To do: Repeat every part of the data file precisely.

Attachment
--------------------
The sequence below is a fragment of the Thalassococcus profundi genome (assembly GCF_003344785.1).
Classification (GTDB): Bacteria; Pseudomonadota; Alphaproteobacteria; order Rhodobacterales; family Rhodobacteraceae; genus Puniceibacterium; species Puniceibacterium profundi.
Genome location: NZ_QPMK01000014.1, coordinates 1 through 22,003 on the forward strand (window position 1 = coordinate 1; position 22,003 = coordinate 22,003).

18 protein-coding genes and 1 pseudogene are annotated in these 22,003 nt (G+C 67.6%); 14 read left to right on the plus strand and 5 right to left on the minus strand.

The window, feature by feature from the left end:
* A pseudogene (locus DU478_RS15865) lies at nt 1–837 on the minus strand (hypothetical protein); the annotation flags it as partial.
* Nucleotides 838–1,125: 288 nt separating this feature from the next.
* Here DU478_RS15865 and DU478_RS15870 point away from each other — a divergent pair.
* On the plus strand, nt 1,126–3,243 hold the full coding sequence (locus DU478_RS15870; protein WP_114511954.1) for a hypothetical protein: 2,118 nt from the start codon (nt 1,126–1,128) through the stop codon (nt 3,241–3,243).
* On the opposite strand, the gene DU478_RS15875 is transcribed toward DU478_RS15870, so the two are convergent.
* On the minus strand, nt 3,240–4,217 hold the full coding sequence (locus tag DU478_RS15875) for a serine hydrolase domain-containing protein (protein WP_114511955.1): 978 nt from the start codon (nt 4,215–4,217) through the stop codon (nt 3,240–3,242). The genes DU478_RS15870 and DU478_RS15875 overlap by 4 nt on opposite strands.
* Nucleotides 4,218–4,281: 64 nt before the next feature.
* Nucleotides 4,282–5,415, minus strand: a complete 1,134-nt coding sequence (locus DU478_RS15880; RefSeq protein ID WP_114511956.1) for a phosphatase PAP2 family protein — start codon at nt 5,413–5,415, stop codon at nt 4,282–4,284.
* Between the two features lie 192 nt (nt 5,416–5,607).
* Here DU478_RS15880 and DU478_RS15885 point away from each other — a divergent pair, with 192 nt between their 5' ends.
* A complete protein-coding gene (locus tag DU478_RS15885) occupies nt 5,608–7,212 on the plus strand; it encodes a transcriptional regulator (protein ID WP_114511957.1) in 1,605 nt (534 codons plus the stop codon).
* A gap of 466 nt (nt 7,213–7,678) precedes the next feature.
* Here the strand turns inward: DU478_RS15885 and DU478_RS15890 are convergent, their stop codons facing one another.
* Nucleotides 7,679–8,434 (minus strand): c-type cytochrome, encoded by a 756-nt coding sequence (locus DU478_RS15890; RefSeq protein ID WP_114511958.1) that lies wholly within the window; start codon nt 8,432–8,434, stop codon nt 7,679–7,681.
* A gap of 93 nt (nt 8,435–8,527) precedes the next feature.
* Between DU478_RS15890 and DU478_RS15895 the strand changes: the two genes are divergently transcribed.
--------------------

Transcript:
The sequence below is a fragment of the Thalassococcus profundi genome (assembly GCF_003344785.1).
Classification (GTDB): Bacteria; Pseudomonadota; Alphaproteobacteria; order Rhodobacterales; family Rhodobacteraceae; genus Puniceibacterium; species Puniceibacterium profundi.
Genome location: NZ_QPMK01000014.1, coordinates 1 through 22,003 on the forward strand (window position 1 = coordinate 1; position 22,003 = coordinate 22,003).

18 protein-coding genes and 1 pseudogene are annotated in these 22,003 nt (G+C 67.6%); 14 read left to right on the plus strand and 5 right to left on the minus strand.

The window, feature by feature from the left end:
* A pseudogene (locus DU478_RS15865) lies at nt 1–837 on the minus strand (hypothetical protein); the annotation flags it as partial.
* Nucleotides 838–1,125: 288 nt separating this feature from the next.
* Here DU478_RS15865 and DU478_RS15870 point away from each other — a divergent pair.
* On the plus strand, nt 1,126–3,243 hold the full coding sequence (locus DU478_RS15870; protein WP_114511954.1) for a hypothetical protein: 2,118 nt from the start codon (nt 1,126–1,128) through the stop codon (nt 3,241–3,243).
* On the opposite strand, the gene DU478_RS15875 is transcribed toward DU478_RS15870, so the two are convergent.
* On the minus strand, nt 3,240–4,217 hold the full coding sequence (locus tag DU478_RS15875) for a serine hydrolase domain-containing protein (protein WP_114511955.1): 978 nt from the start codon (nt 4,215–4,217) through the stop codon (nt 3,240–3,242). The genes DU478_RS15870 and DU478_RS15875 overlap by 4 nt on opposite strands.
* Nucleotides 4,218–4,281: 64 nt before the next feature.
* Nucleotides 4,282–5,415, minus strand: a complete 1,134-nt coding sequence (locus DU478_RS15880; RefSeq protein ID WP_114511956.1) for a phosphatase PAP2 family protein — start codon at nt 5,413–5,415, stop codon at nt 4,282–4,284.
* Between the two features lie 192 nt (nt 5,416–5,607).
* Here DU478_RS15880 and DU478_RS15885 point away from each other — a divergent pair, with 192 nt between their 5' ends.
* A complete protein-coding gene (locus tag DU478_RS15885) occupies nt 5,608–7,212 on the plus strand; it encodes a transcriptional regulator (protein ID WP_114511957.1) in 1,605 nt (534 codons plus the stop codon).
* A gap of 466 nt (nt 7,213–7,678) precedes the next feature.
* Here the strand turns inward: DU478_RS15885 and DU478_RS15890 are convergent, their stop codons facing one another.
* Nucleotides 7,679–8,434 (minus strand): c-type cytochrome, encoded by a 756-nt coding sequence (locus DU478_RS15890; RefSeq protein ID WP_114511958.1) that lies wholly within the window; start codon nt 8,432–8,434, stop codon nt 7,679–7,681.
* A gap of 93 nt (nt 8,435–8,527) precedes the next feature.
* Between DU478_RS15890 and DU478_RS15895 the strand changes: the two genes are divergently transcribed.